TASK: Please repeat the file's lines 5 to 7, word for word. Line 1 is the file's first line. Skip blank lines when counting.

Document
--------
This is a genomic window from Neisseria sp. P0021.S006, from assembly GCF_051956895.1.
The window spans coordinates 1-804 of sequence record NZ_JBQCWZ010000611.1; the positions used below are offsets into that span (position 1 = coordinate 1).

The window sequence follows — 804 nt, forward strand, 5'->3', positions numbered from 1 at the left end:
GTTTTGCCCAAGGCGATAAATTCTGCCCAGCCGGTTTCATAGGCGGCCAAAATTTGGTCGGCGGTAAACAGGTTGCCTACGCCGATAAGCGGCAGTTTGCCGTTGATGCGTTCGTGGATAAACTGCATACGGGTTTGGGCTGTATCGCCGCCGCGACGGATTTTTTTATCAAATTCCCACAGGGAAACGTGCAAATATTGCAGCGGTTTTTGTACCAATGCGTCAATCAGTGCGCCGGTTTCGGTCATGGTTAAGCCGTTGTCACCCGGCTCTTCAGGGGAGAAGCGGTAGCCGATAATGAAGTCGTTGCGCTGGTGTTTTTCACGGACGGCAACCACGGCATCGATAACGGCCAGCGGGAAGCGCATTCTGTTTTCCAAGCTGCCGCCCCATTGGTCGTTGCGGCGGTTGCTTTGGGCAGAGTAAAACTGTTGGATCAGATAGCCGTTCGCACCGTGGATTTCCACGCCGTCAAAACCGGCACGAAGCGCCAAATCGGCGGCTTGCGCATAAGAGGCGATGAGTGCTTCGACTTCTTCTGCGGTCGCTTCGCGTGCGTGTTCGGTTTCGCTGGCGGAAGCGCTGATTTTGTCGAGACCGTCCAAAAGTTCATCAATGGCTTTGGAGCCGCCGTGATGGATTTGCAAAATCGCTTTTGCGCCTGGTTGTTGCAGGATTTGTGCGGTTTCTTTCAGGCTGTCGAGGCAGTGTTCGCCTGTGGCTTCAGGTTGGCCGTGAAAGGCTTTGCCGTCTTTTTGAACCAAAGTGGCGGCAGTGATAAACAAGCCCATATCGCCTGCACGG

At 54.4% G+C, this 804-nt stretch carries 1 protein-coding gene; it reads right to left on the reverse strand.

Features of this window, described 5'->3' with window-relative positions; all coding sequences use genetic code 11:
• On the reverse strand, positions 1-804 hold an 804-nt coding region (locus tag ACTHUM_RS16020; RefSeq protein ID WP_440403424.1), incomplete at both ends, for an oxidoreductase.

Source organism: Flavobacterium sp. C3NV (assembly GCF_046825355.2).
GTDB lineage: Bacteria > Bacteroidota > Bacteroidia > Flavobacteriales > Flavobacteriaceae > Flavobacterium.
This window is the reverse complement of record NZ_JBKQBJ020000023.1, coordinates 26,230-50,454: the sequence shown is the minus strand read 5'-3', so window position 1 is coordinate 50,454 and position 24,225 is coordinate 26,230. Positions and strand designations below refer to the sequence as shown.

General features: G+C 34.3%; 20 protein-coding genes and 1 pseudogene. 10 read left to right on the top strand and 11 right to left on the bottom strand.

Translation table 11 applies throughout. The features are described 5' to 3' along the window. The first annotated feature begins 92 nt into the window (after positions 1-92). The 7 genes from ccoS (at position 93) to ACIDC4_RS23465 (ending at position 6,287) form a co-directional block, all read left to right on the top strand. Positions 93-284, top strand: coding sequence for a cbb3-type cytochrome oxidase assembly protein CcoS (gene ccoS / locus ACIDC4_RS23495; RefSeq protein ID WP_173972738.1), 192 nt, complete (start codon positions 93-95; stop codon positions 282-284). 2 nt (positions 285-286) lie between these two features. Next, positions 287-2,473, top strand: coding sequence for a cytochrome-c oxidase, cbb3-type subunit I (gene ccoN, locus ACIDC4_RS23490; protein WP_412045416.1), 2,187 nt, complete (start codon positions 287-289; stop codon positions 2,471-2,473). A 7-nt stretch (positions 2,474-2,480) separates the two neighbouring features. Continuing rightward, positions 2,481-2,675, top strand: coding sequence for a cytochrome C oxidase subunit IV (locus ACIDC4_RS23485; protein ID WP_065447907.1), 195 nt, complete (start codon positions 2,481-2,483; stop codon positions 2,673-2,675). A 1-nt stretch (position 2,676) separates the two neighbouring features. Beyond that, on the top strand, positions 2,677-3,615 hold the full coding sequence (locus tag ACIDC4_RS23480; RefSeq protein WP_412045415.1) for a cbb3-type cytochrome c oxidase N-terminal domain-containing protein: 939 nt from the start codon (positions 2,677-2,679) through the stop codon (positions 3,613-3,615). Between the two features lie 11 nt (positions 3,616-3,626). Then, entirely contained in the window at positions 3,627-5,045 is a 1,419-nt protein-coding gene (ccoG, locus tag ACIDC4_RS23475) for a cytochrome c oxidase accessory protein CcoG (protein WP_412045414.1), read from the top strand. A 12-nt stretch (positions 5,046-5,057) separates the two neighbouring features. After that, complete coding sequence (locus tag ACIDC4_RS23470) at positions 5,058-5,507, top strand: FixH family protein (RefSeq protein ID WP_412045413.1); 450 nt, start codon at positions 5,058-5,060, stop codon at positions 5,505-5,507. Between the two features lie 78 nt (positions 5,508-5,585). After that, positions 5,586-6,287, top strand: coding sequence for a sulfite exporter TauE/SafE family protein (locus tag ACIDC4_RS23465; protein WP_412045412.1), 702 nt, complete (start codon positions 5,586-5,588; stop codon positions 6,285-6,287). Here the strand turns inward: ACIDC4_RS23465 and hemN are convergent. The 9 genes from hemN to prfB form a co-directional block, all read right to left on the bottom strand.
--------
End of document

At 54.4% G+C, this 804-nt stretch carries 1 protein-coding gene; it reads right to left on the reverse strand.

Features of this window, described 5'->3' with window-relative positions; all coding sequences use genetic code 11:
• On the reverse strand, positions 1-804 hold an 804-nt coding region (locus tag ACTHUM_RS16020; RefSeq protein ID WP_440403424.1), incomplete at both ends, for an oxidoreductase.